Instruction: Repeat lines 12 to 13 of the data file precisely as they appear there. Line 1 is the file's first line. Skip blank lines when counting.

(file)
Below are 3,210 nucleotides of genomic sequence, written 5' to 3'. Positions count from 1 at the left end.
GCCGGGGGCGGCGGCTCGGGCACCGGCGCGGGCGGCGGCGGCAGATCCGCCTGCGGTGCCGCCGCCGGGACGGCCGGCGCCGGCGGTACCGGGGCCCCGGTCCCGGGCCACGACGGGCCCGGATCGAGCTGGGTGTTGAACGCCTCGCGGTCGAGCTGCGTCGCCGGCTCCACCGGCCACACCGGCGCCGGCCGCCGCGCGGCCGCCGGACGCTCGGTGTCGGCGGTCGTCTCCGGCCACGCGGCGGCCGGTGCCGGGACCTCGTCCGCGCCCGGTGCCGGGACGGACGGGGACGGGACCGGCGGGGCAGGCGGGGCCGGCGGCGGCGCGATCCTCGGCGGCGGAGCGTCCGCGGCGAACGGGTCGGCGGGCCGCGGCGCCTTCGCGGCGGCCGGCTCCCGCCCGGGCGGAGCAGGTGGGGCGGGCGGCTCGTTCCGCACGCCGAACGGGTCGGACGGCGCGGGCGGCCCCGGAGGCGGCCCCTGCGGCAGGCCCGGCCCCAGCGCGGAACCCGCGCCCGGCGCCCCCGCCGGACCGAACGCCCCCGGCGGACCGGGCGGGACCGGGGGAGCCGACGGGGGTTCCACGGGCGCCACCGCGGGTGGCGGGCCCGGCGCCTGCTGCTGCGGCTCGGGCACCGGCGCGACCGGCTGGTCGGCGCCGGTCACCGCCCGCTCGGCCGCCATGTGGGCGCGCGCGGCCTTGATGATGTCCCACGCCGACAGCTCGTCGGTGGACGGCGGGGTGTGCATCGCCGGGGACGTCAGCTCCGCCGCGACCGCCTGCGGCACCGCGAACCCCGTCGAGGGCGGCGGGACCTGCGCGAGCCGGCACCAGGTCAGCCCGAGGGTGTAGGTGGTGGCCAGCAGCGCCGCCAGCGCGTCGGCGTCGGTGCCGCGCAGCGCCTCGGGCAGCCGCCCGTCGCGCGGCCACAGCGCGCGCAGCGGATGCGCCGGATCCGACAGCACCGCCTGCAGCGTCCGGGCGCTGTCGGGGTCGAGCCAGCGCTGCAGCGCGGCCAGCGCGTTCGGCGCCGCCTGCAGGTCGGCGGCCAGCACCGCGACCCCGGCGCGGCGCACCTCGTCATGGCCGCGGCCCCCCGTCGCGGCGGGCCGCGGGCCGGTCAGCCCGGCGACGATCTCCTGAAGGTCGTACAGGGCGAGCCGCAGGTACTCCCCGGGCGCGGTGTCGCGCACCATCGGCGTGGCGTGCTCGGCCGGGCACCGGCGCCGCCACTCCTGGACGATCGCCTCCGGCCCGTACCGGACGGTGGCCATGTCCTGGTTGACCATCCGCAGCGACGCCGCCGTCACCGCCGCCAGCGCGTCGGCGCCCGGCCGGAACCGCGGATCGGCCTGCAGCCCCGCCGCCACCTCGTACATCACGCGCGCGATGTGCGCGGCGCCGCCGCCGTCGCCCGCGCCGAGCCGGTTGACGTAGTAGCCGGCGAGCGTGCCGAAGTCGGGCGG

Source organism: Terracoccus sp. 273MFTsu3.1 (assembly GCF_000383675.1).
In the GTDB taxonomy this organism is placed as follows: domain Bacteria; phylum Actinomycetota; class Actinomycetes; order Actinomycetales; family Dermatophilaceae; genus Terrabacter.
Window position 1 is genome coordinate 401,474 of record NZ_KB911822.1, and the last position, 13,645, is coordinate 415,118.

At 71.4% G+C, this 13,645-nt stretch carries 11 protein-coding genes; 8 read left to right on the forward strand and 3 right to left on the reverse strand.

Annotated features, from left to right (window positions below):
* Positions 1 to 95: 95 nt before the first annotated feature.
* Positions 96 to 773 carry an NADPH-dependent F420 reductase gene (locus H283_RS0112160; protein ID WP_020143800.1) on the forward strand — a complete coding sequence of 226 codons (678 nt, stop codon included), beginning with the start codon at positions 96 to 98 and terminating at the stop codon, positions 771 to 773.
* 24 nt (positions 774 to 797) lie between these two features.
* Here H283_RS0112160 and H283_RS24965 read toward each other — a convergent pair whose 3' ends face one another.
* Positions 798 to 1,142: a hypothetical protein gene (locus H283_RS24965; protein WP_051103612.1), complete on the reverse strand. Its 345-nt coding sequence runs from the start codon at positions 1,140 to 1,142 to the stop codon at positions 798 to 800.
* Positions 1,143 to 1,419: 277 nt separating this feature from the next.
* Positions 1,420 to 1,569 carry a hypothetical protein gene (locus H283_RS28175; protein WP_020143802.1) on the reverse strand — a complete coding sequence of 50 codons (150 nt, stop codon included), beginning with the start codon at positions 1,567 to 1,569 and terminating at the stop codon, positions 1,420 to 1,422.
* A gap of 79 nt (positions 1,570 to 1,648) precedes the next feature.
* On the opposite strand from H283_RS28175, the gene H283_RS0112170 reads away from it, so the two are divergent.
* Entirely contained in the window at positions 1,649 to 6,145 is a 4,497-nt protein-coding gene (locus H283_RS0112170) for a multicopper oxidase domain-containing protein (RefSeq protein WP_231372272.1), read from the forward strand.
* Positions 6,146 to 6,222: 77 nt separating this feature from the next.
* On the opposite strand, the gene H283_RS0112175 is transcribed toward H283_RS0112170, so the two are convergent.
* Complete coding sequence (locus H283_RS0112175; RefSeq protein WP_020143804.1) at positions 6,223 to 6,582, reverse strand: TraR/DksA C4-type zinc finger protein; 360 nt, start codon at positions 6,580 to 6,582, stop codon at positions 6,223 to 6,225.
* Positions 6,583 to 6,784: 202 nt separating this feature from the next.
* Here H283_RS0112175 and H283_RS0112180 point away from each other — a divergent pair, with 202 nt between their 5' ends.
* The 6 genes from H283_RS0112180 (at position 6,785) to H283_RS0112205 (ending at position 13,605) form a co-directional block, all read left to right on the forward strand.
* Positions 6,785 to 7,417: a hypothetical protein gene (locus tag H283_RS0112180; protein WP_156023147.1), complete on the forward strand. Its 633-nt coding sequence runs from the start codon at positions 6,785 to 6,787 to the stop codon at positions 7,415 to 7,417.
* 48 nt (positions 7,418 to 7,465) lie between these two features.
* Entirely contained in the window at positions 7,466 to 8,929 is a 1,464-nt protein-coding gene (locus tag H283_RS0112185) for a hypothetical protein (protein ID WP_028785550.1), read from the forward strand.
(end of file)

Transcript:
* Positions 798 to 1,142: a hypothetical protein gene (locus H283_RS24965; protein WP_051103612.1), complete on the reverse strand. Its 345-nt coding sequence runs from the start codon at positions 1,140 to 1,142 to the stop codon at positions 798 to 800.
* Positions 1,143 to 1,419: 277 nt separating this feature from the next.